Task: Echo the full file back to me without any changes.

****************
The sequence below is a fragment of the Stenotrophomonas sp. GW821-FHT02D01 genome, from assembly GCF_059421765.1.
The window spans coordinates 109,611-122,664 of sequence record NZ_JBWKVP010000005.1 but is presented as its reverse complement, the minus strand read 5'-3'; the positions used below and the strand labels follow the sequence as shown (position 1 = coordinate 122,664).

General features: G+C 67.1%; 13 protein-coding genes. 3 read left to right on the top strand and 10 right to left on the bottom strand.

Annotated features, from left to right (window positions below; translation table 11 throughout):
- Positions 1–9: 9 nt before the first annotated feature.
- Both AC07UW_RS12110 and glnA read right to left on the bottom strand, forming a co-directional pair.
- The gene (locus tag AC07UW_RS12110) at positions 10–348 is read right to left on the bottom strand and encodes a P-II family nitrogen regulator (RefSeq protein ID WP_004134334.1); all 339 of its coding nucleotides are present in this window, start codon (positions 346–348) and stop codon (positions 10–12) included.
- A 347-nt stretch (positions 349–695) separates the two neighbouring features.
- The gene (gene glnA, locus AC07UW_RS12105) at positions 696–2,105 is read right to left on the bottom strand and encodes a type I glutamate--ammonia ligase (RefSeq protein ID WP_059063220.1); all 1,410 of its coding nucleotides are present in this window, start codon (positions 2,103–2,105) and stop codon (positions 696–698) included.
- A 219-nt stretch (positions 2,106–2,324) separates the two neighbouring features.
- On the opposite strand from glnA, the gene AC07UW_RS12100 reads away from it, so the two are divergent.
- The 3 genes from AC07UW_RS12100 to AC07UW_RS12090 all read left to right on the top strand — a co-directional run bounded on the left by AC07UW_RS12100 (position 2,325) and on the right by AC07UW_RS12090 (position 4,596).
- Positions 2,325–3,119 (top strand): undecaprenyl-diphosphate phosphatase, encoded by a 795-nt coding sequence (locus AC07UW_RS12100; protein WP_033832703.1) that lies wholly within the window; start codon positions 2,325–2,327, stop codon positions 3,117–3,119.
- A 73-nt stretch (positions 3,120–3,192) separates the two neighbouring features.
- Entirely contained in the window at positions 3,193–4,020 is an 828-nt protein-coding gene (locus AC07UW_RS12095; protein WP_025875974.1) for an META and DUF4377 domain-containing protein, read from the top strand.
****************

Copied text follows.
The sequence below is a fragment of the Stenotrophomonas sp. GW821-FHT02D01 genome, from assembly GCF_059421765.1.
The window spans coordinates 109,611-122,664 of sequence record NZ_JBWKVP010000005.1 but is presented as its reverse complement, the minus strand read 5'-3'; the positions used below and the strand labels follow the sequence as shown (position 1 = coordinate 122,664).

General features: G+C 67.1%; 13 protein-coding genes. 3 read left to right on the top strand and 10 right to left on the bottom strand.

Annotated features, from left to right (window positions below; translation table 11 throughout):
- Positions 1–9: 9 nt before the first annotated feature.
- Both AC07UW_RS12110 and glnA read right to left on the bottom strand, forming a co-directional pair.
- The gene (locus tag AC07UW_RS12110) at positions 10–348 is read right to left on the bottom strand and encodes a P-II family nitrogen regulator (RefSeq protein ID WP_004134334.1); all 339 of its coding nucleotides are present in this window, start codon (positions 346–348) and stop codon (positions 10–12) included.
- A 347-nt stretch (positions 349–695) separates the two neighbouring features.
- The gene (gene glnA, locus AC07UW_RS12105) at positions 696–2,105 is read right to left on the bottom strand and encodes a type I glutamate--ammonia ligase (RefSeq protein ID WP_059063220.1); all 1,410 of its coding nucleotides are present in this window, start codon (positions 2,103–2,105) and stop codon (positions 696–698) included.
- A 219-nt stretch (positions 2,106–2,324) separates the two neighbouring features.
- On the opposite strand from glnA, the gene AC07UW_RS12100 reads away from it, so the two are divergent.
- The 3 genes from AC07UW_RS12100 to AC07UW_RS12090 all read left to right on the top strand — a co-directional run bounded on the left by AC07UW_RS12100 (position 2,325) and on the right by AC07UW_RS12090 (position 4,596).
- Positions 2,325–3,119 (top strand): undecaprenyl-diphosphate phosphatase, encoded by a 795-nt coding sequence (locus AC07UW_RS12100; protein WP_033832703.1) that lies wholly within the window; start codon positions 2,325–2,327, stop codon positions 3,117–3,119.
- A 73-nt stretch (positions 3,120–3,192) separates the two neighbouring features.
- Entirely contained in the window at positions 3,193–4,020 is an 828-nt protein-coding gene (locus AC07UW_RS12095; protein WP_025875974.1) for an META and DUF4377 domain-containing protein, read from the top strand.